Wednesday, August 18, 2010

Rod Dreher: Big Questions, Predictable Answers

You remember Rod Dreher. He was with The Dallas Morning News editorial board. He was the spiritual heir to William Murchison. Both think the world has gone to hell in a hand basket. You could always recognize Dreher's work. He would wring his hands about the downfall of Western Civilization because of gays or Muslims or the disappearance of the Latin Mass.

After the jump, what Dreher is agitated about now.

Dreher has a new beat with the Templeton Foundation, a non-profit organization funded by the estate of John Templeton to find ways to maintain the relevance of religion and spirituality. Dreher edits Big Questions Online, a blog that asks the kinds of questions college sophomores endlessly debate in all night bull sessions. Lately, Dreher has been obsessed with the planned construction of a Muslim community center in New York City. It's driving him crazy that Muslims would do that to ..., well, Christians I guess, or conservatives, or bigots. Dreher never does specify, exactly. What we know for sure is that he himself is sure agitated.

To his credit, Dreher concedes that Muslims have a Constitutional right to practice their religion as others do. He always concedes that inconvenient fact in passing, then swiftly moves on to lecture readers about how insensitive and provocative a mosque would be. He's personally offended that Muslims might actually exercise their Constitutional right. Displaying no sensitivity himself, he asserts that Muslims should act more politically correct (he calls it "prudent sensitivity").

Dreher's first post on the subject, itself provocatively titled "The 9/11 Mosque", conceded the Constitutional freedom of religion, then adamantly revealed that Dreher, for one, just wasn't open to reconciliation with Islam, not if they built a mosque in lower Manhattan.

"The Cordoba Mosque will not be a site of religious reconciliation, at least not to many of us, but a site of religious triumphalism at worst, and insensitivity at best -- even if it is not intended to be so." [emphasis in original]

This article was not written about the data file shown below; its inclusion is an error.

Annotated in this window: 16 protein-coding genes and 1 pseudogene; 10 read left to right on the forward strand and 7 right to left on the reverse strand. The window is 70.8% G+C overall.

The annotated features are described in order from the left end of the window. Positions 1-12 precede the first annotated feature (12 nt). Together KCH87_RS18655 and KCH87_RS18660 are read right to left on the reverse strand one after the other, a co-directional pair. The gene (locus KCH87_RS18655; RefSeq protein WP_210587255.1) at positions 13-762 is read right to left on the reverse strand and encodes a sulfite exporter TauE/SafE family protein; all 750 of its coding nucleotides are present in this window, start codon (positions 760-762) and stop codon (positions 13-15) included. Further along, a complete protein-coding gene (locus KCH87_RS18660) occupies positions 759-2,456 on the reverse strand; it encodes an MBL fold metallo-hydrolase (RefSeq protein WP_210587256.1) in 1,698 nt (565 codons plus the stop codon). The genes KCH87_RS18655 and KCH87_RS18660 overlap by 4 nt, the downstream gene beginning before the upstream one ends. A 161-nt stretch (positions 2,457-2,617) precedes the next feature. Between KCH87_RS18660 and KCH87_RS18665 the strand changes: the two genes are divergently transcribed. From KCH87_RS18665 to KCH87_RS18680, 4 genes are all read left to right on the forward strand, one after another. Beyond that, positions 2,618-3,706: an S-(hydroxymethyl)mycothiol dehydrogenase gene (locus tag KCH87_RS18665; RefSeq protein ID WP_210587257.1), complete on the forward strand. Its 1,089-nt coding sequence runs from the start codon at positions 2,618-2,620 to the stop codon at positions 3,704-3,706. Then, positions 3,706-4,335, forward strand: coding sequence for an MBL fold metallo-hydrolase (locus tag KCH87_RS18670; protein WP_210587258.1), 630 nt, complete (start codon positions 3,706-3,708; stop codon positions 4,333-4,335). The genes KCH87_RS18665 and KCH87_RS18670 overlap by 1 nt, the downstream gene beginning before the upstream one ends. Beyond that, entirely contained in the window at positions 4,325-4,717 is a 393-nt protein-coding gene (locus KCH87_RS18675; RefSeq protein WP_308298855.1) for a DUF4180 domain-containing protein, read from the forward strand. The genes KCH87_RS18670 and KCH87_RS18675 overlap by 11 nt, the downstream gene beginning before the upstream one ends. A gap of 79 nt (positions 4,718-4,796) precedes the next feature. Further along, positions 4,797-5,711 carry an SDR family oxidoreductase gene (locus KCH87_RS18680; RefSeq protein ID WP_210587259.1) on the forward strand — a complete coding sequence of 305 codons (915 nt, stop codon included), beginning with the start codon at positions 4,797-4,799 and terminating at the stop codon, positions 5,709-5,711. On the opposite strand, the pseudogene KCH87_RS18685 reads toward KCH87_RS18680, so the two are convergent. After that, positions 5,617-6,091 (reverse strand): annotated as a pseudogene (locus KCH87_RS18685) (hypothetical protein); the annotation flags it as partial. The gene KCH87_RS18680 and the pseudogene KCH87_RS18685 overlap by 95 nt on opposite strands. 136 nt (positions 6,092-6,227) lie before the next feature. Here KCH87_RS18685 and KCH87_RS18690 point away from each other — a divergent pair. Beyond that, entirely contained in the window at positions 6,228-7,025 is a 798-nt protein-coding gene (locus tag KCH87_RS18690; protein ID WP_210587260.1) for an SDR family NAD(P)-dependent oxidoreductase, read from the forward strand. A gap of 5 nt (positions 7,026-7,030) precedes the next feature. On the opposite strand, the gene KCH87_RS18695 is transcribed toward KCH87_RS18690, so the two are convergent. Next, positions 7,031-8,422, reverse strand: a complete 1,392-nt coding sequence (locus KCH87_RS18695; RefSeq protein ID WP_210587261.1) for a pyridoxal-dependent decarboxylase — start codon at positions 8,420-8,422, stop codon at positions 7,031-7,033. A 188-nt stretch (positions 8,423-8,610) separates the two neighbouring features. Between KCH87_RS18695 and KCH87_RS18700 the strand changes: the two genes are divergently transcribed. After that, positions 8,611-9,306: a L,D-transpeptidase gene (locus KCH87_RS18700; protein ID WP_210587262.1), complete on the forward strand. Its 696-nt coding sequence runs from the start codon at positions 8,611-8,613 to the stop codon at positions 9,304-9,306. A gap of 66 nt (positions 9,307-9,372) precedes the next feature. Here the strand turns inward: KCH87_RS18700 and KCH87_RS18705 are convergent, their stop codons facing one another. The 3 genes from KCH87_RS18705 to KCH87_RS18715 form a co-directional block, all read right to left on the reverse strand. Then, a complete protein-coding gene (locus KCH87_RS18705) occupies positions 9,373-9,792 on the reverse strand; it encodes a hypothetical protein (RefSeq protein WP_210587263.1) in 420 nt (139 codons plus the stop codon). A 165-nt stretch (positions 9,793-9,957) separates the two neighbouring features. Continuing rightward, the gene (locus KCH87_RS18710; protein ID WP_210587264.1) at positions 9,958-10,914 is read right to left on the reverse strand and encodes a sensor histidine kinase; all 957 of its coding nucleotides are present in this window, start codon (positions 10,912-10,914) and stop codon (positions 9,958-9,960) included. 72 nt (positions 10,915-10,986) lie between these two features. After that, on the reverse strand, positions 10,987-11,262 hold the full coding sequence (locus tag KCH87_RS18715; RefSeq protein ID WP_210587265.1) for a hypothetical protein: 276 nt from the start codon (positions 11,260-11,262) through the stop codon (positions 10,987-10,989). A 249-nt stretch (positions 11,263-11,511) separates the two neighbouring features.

Readers didn't fall in behind Dreher. Too many, I guess, placed too much emphasis on the Constitution, leading Dreher to post a follow-up titled "All Religions Are Not The Same" in which he more provocatively asks, "Can Islam be assimilated into pluralist democracy?" Dreher is upping the ante. It's no longer whether Muslims belong in lower Manhattan. It's whether they belong anywhere in the United States at all.

That still didn't prompt the reader response Dreher seeks. So, he left the intellectual argument behind and dragged out the heavy artillery - a play on emotion - with a post titled "Disgust and the Ground Zero Mosque".

Still, readers wouldn't cooperate and tell Dreher what he wants to hear, that Muslims should be prevailed upon or maybe forced to abandon their plans for a community center in lower Manhattan. So, he tried yet again, with post titled "A Thought Experiment" where he wants readers to consider an imaginary plan by Orthodox Christians to build a chapel in Srebrenica, where Bosnian Serbs killed 8,000 Bosnian Muslims in 1995. Dreher says, "My sense is that the decent thing to do is to avoid causing unnecessary offense, and to work for peace and reconciliation in other ways." To make sure readers didn't point out the apples and oranges in this analogy, Dreher banned anyone from commenting about New York.

I think it's time to call Dreher's bluff. Agree with him that yes, the decent thing to do is to avoid causing unnecessary offense. Then what? What if the Muslim community in New York still wants a community center? Does Dreher want to do anything more than whine about it? Does it matter to Dreher that Muslims might think Dreher himself is causing unnecessary offense by rejecting the possibility of reconciliation with Muslims if the mosque is built? Or is Dreher's demand for sensitivity a one-way street? Does he want the city, state or federal government to legally block Muslims from practicing their religion where it offends him, despite our country's principle of freedom of religion? Where does Dreher want the Muslims to go? From the planned two blocks from Ground Zero to four blocks away, where there's a mosque already? To Murfreesboro, Tennessee, where others are protesting another planned mosque? Across the continent to Temicula, California, where still others are protesting yet another planned mosque? How far away from Ground Zero is far enough? Just what will satisfy Rod Dreher? Now, that's a Big Question.

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